1998-04 April 1998 Newsletter

April 1998 Newsletter

Wines evaluated last month: 204 Rejected: 187 Approved: 17 Selected: 2
Beauty and the Beast
We didn't realize it until these selections landed in the same month, but you probably couldn't get more contrast between two wines if you tried. The Kinderwood Zinfandel is a throwback to those exciting days of yesteryear when red wine was really red, not to mention big and bold to boot. You may have to fasten your seat belt before trying this one. With BBQ season on the horizon, this is a sure bet for the top of the wine list at our house this summer.
We have always loved the wines of Alsace. Twenty years ago they were the best kept secrets in the world of wine. Unfortunately, the word got out. Today the wines are better than ever, but the prices have skyrocketed. Because of the size and vineyard holdings of Dopff & Irion, we were able to secure this beauty for the regular series. I believe you'll find the versatility of this wine to be remarkable.

Domestic Selection

The area that this selection comes from is one of the most obscure, yet significant in the history of California wine. The South Coast is comprised of wine regions in such diverse areas as San Bernadino, Riverside, Antelope Valley and Temecula. Unlike Napa and Sonoma, which were pioneered by Italian and German immigrants , this area was first planted by the clergy as they were founding missions along the coast of California. The grapes for this zinfandel were first planted by Captain Paul Garret, one of the first grape growers in the Cucamonga Valley, in 1832, almost 20 years before the wine boom hit the North Coast! He later went on to found the Virginia Dare Winery, the largest and most prestigious winery in California before Prohibition. His success lured many of the Italian winemakers who hoped to copy his success. The Italians planted their native Barbera, Grignolino, etc. Virginia Dare brought the French varietals Mourvedre, Grenache and Carignan to the state. Zinfandel, of course, is the oddity in this mix. No one is quite certain where it came from, though the best guesses are Eastern Europe or Southern Italy. It may even be a California original, although that seems unlikely. Suffice to say, however, that this grape has taken to California's climate and soil like a fish to water. It is still the state's most prolific red grape and has been so for as long as anyone's been counting. Kinderwood is one of a new breed of wineries that is becoming more prominent in the wine trade. They own no vineyards, but scour the world looking for small sites with a track record of quality. They have been incredibly successful as one taste of this powerful wine will attest. Kinderwood knows no limits. Whether they're searching out a small, family-run vineyard in Trentino, a sun-drenched hillside in Ardeche or this profound old Zinfandel property in the South Coast, the results are the same i.e., wines of personality and character that won't break the bank.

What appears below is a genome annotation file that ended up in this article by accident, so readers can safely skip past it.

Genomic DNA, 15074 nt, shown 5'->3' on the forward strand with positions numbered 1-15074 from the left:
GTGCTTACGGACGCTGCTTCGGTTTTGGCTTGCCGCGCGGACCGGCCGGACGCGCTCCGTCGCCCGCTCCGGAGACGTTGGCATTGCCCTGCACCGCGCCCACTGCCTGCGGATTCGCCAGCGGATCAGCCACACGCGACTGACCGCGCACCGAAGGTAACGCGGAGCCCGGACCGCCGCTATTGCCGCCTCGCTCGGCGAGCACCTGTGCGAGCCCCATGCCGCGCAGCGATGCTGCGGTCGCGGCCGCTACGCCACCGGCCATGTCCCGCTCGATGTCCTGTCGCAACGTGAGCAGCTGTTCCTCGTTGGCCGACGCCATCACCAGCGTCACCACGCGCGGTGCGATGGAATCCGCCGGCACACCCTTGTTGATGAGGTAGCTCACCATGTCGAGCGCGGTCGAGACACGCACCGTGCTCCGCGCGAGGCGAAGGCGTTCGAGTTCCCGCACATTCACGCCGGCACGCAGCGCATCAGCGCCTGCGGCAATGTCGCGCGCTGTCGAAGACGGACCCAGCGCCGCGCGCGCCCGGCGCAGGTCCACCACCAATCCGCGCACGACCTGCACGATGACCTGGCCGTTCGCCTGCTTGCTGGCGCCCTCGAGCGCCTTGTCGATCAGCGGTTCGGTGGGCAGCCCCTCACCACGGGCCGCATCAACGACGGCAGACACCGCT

Zinfandel, 1996. Kinderwood
Zin-Fan-dell Kinder-wood
Very bold, ripe and extracted aromas of black cherry, plum and earth matched with spice. Full and flavorful in the mouth offering generous currant and cherry flavors with ample density. Serve with flavorful and highly seasoned dishes.
Plenty of fruit to last. Serve cool.

Imported Selection

By comparison to most of the world's great wine areas, Alsace is relatively small, a mere 30,000 acres. It is roughly the size of the Napa Valley and much smaller than Sonoma. The Vosges Mountains protect it from the harsh winters of Germany just a few miles away. Alsace was ruled by Germany from the 10th Century until the end of the Thirty Year War in 1648 when it was claimed by France. In 1871, after the Franco-Prussian War, Alsace was once again part of Germany. The French regained control after WWI. Germany took it back during WWII, but gave it up when the war ended when it became, as it remains today, part of France. No wonder the wines, the architecture and many of the names are more German than French. Vines arrived here with the Romans around the eighth century. Strict regulations regarding grape types were in effect in the 16th Century as they are today. It is the only quality area in France that names its wines by the variety as opposed to its place of origin. This is not to say that the places of origin are any less thought of than Burgundy or Bordeaux, only that the types of grapes grown here, 97% of which are white, all thrive in this incredibly unique area. Dopff & Irion is the single largest winery in Alsace and accounts for a large percentage of the famous, and very expensive, single-vineyard wines. They have become some of the most sought-after wines in the world. The company is still run by the Dopff and Irion families and probably always will be. While most of us think of Gewurztraminer and Riesling as the stars of Alsace, recently it has been the nervy Pinot Blanc and Pinot Gris which have been turning heads. Pinot Blanc from here is distinctively different from one grown elsewhere. Alsatian wine prices have gone out of sight making this one a true bargain. You'll be hard pressed to find any Alsatian wine of this stature approaching this price.